Following the July 5, 2014 incident, Defendant Officer Martinez left a criminal summons and a citation for trespass on Plaintiff’s windshield; the form indicated that Plaintiff was personally served, but that Plaintiff refused to sign the form. (Id. at ¶¶ 79- 81.) Plaintiff sues, arguing that the summons was not authorized by statute and that the service-and-signature statements were false, in violation of his Due Process rights. (Id. at ¶¶ 82-83; 88-91.) He also sues for forgery under a state criminal statute and for an unlawful summons under a state statute authorizing summonses for misdemeanors and petty offenses. (Id. at ¶¶ 84-85; 92-93.) Plaintiff alleges that Broomfield is liable under respondeat superior for the forgery and unlawful summons claims. (Id. at ¶¶ 86-87; 94-95.)

On August 25, 2014, Plaintiff was stopped after running a stop sign and arrested for failure to appear with respect to his July 5, , 2014 trespass citation. (Id. at ¶¶ 118- 20.) Because of the infirmities with the underlying July 5, 2014 citation alleged by Plaintiff, Plaintiff also states that this August 25, 2014 arrest violated his rights. (Id. at ¶¶ 121-25.) He sues the officers who arrested him-Defendants Christopher Fayles and Andrew Martinez-under the Fourth Amendment, 42 U.S.C. § 1985, and a state criminal statute for false imprisonment. (Id. at ¶¶ 126-35.) Plaintiff alleges that Broomfield is liable under respondeat superior for the false imprisonment claim. (Id. at ¶¶ 136-37.) In the course of Plaintiff’s arrest, the officers allegedly used unnecessary force, for which Plaintiff sues under the Fourth Amendment. (Id. at ¶¶ 138-46.) Officer Martinez’s police report states that Plaintiff violently kicked the cage in the back of the police cruiser; Plaintiff alleges that this is false. (Id. at ¶¶ 226-28.) He sues Officer Martinez on a Due Process theory for forgery and filing a false report to authorities under state criminal statutes; he further alleges that Broomfield is liable under respondeat superior for the state-law claims. (Id. at ¶¶ 229-39.)

Upon arrival at the Broomfield Detention Center, Defendant Officer Christopher Fayles refused to show Plaintiff a copy of the arrest warrant. (Id. at ¶¶ 147-48.) A John Doe defendant took Plaintiff’s eyeglasses from him and refused to return them, for the specific purpose of disorienting Plaintiff. (Id. at ¶¶ 151-53.) As with Plaintiff’s previous arrest, his detention was delayed. (Id. at ¶¶ 155-57.) Plaintiff sues for these purported legal violations on various legal theories. (Id. at ¶¶ 149-50; 154; 158-64.)

At approximately 1:00 p.m. on August 26, 2014, Defendant Officer Herman Heard entered Plaintiff’s cell at the Broomfield Detention Center. (Id. at ¶¶ 165-67.) Plaintiff stated that he was being unlawfully detained and was free to leave; Plaintiff attempted to leave, but was physically stopped by Officer Heard. (Id.) Because Plaintiff attempted to continue to move past Officer Heard, several other officers-Defendants Paul Segura, Shawn Laughlin, and Steve Franz-entered the cell and violently subdued Plaintiff, including tasing him. (Id. at ¶¶ 167-69.) Plaintiff was later strapped to a chair and placed in a solitary cell, with the assistance of Defendants Officers Karl Ford and Heidi Scott. (Id. at ¶¶ 172-74.) Plaintiff sues most of these officers under a Due Process theory. (Id. at ¶¶ 170-71; 175-80.)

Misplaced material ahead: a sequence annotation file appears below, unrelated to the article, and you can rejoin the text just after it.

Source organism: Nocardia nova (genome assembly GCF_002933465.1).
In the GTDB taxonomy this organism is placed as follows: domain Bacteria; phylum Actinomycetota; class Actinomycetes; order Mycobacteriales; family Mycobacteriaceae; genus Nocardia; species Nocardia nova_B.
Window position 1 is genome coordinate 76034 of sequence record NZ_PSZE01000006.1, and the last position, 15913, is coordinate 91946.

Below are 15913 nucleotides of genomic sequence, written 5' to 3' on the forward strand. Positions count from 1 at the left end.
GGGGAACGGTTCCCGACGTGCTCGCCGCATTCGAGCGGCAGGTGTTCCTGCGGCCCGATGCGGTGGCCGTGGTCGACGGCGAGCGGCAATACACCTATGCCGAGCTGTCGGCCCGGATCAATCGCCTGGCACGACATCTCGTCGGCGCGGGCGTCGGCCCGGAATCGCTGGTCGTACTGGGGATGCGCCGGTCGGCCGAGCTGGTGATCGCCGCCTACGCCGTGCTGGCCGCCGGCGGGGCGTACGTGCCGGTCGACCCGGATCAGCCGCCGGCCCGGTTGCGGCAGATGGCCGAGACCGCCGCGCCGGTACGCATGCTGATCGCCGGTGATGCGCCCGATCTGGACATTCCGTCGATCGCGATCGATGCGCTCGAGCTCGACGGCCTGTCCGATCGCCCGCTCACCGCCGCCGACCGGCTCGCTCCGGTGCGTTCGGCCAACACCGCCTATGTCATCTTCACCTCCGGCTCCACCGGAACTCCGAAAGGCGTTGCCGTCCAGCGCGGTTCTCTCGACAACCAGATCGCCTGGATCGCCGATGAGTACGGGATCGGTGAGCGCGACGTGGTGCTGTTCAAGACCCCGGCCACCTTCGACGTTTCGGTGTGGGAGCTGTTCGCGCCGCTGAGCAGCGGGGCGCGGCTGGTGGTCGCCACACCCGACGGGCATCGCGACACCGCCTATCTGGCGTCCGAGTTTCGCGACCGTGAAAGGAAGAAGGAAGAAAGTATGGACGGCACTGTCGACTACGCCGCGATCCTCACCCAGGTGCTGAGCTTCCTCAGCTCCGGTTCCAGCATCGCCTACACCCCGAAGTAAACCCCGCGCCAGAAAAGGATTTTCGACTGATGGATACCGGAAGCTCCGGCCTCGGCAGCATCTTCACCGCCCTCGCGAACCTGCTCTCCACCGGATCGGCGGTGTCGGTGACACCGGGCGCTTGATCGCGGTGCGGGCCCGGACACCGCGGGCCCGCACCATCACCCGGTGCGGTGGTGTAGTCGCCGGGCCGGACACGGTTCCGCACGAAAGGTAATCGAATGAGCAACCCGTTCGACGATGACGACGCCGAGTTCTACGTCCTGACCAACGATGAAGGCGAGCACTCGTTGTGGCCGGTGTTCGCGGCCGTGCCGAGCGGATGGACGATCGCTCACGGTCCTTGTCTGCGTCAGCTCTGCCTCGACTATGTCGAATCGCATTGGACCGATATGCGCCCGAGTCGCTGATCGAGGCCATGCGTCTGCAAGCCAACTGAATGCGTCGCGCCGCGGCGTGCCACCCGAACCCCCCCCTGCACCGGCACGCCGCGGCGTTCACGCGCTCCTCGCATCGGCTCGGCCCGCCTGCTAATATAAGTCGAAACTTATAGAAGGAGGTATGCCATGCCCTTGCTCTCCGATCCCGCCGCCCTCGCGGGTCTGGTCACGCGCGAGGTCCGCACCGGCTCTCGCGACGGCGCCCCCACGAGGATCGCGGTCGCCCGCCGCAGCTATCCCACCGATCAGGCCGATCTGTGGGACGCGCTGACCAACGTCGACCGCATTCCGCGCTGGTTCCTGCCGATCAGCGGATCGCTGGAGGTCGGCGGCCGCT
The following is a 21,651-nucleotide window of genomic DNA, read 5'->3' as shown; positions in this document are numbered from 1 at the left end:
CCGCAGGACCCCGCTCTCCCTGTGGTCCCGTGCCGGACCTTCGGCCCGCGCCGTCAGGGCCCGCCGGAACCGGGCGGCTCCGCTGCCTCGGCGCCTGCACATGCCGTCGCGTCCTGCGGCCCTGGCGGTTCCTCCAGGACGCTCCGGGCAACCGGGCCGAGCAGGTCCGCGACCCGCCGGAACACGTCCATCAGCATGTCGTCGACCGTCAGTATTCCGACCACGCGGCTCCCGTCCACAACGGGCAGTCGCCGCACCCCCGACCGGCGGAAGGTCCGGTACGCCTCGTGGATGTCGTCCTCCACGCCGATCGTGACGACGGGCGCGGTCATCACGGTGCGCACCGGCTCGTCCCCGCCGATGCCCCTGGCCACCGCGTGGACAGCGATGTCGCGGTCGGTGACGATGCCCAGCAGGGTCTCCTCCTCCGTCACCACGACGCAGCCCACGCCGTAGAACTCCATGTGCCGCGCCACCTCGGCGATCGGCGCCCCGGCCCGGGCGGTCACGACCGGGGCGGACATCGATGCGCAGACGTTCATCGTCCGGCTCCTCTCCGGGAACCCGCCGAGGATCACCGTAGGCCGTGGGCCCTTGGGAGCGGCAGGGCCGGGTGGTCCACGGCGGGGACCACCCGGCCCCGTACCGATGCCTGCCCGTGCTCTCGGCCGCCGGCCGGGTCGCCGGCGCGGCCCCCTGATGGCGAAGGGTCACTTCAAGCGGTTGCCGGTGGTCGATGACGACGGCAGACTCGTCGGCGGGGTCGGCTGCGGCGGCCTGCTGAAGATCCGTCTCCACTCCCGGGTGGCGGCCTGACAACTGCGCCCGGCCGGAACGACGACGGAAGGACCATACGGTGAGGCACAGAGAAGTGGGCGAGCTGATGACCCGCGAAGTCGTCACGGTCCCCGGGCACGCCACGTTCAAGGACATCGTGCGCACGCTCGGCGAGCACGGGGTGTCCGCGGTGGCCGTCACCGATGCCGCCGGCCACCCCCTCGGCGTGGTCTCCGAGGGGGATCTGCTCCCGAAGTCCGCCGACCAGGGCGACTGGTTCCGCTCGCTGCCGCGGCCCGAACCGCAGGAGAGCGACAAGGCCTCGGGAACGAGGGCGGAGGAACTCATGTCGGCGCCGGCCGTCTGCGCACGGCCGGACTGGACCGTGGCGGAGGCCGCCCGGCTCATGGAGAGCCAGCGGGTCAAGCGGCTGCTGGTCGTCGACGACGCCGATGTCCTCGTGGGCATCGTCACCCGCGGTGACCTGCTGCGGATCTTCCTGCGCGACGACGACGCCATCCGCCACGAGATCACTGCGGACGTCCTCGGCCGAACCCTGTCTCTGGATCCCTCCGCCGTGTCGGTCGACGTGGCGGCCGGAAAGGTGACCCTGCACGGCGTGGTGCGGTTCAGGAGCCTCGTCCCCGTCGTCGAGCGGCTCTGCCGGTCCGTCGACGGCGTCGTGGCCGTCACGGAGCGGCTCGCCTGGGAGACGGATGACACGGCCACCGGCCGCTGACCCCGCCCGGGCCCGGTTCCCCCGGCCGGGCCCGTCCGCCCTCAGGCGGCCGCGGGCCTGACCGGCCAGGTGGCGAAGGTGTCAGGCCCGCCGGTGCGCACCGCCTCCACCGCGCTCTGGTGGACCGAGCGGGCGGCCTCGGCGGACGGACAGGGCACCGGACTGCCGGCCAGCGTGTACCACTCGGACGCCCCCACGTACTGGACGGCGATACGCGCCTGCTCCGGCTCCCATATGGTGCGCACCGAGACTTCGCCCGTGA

Plaintiff’s detention lasted for a second night, into August 27, 2014, at which point he asked to make a phone call. (Id. at ¶¶ 181-82.) Defendant Officer Tracey Leese told Plaintiff he had to sign a document first; he refused to do so and, therefore, was denied a phone call. (Id.) He sues Officer Leese on Equal Protection and Due Process theories, as well as for violation of a state statute granting him the right to a phone call. (Id. at ¶¶ 183-89.) Plaintiff alleges that Broomfield is liable under respondeat superior for the state-law claim. (Id. at ¶¶ 190-91.) Also, Officer Leese offered Plaintiff food, but, when Plaintiff did not respond, did not provide the food. (Id. at ¶¶ 192-93.) Plaintiff sues on a Due Process theory for not being provided food. (Id. at ¶¶ 194-95.)

As part of Plaintiff’s release from detention, he was asked to sign two Appearance Bond Documents. (Id. at ¶¶ 196-98.) Plaintiff refused to sign the document concerning his trespass charge and alleges that Defendant Officer Shawn Laughlin falsified the documents by making it appear as though he signed both forms when he Dated:ly the form concerning his interference charge. (Id. at ¶¶ 198-202.) Plaintiff sues Officer Laughlin on a Due Process claim and a state felony forgery statute and alleges that Broomfield is liable on the forgery claim under respondeat superior. (Id. at ΒΆΒΆ 203-09.) Further, during some sort of altercation related to the allegedly falsified bond paperwork, four officers-Defendants Herman Heard, Andrew Johnson, Dwitama Sumersam, ...